Strange i found it a soft duvet of a wine

You are right of course that it’s nice to own wine that is no longer available. Esp if it a wine you really enjoyed. And to be fair it’s less than £1 per bottle a year.

But it does tie up capital and accessing it needs planning so I often end up going to our local wine merchant (Seven Cellars in BTN) for something to match the food.

I have a tiny electric wine cellar in our flat that I basically need to restock a few times a year from society reserves. That’s probably a good thing as if I had direct access to the reserves it would be depleting at a fast rate.


I’m with @Brighton_Ben and some others here seemed to feel the same. Mine was a bit of a brute immediately after opening - rather too much oak - and only settled after a couple of hours and was at its best (IMO) over the next two days. I have another 5 which I probably won’t touch for another year or two (I think the TWS window ending in 2025 is here rather pessimistic, CT have it as 2033, I’ll probably figure on something between the two).

I buy EP to secure the wine that I want to drink. I always have it delivered to me as soon as it becomes available. Apart from electric for wine cabinets there are no other costs. If the bottles can be bought matured then so be it, but will no doubt cost more than the EP price.

Yes i was expecting an oak bomb but it was silky smooth after an hour or so decanted

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Hi, the only other thing I would add about TWS storage is that it also includes insurance as well.


Simple answer: YES - but Benefits are a complex combination:

  1. With a variety of wines in storage, you can pick and choose what to drink / when.
  2. All wines seem to improve to a lesser extent with some time to ‘settle’ - even if its just a week or so (in my opinion in anyway)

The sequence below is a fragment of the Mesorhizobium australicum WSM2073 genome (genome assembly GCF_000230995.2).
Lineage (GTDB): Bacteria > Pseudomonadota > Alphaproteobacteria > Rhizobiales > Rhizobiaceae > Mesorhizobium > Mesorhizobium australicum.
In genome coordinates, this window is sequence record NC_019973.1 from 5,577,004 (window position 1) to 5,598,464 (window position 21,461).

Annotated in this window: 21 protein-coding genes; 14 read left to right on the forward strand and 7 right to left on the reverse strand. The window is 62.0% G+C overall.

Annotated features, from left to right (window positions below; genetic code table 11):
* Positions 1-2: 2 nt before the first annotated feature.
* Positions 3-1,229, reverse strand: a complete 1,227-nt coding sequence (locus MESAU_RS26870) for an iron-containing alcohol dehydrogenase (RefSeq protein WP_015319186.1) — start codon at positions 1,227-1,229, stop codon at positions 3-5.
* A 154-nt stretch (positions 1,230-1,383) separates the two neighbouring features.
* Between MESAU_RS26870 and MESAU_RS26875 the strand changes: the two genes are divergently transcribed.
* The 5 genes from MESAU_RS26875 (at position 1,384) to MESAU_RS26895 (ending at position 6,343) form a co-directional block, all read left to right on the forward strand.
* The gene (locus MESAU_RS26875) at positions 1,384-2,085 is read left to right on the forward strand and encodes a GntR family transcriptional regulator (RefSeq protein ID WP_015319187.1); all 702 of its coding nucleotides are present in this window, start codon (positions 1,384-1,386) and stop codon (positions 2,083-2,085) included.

3. Some wines improve considerably - given years or perhaps decades.
  4. It is more a efficient use of your time to buy in cases (mixed or complete) instead of numerous shopping trips (real or virtual) - also a better use of delivery resources.
  5. Wine vintages available NOW might not be available in the future.
  6. immediately available wines (typically supermarket) are not that good (in my opinion) because they are designed for fast turnaround / high volume, to meet a generic ‘style’ - try anything from majestic to see what I mean.

The financial argument generally is NO: Interest rates are low currently (unless you are buying investment grade wines for that purpose only - bah humbug) so your average AC wine wont save you any money unless you are buying ‘on offer’.

Example: TWS Brut Champagne. Greatly improves with 2 or 3 years in cellar, costs 31% less if bought in a 6 case at certain times of year, great to have on hand for unplanned occasions.


6 is very true… And our tesco is very poor

Tesco used to be very good for Italian - I cant comment now because there isn’t one nearby.

The mere fact that TWS is often ‘out of stock’ of a particular wine is in my mind a very good sign. And a good reason to get your order in soon-ish. Especially Chablis for some reason (perhaps small producers, excellent quality, small volume?)

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My views broadly

Yes it’s worth storing:
Northern Rhône
Red Burgundy
South African reds
Good Etna
Left bank Bordeaux
Dry Riesling
From anywhere else, anything that is an absolute standout relative to price/vintage/comparable wines at release
Anything else where you have a good reason to really really want to drink that specific wine

No it’s not worth storing (based on personal experience and what’s on brokerage lists and TWS list in copious quantities)
Southern Rhône (I am increasingly realising, except where the last criteria above applies)
Right bank Bordeaux
Aussie Shiraz
Although I don’t go for them - supercharged Tuscan reds
Sauternes - as others have said, it’s cheaper to buy mature on brokerage - very much enjoying 07 Suduiraut at £13/half

No idea about Barolo/Barbaresco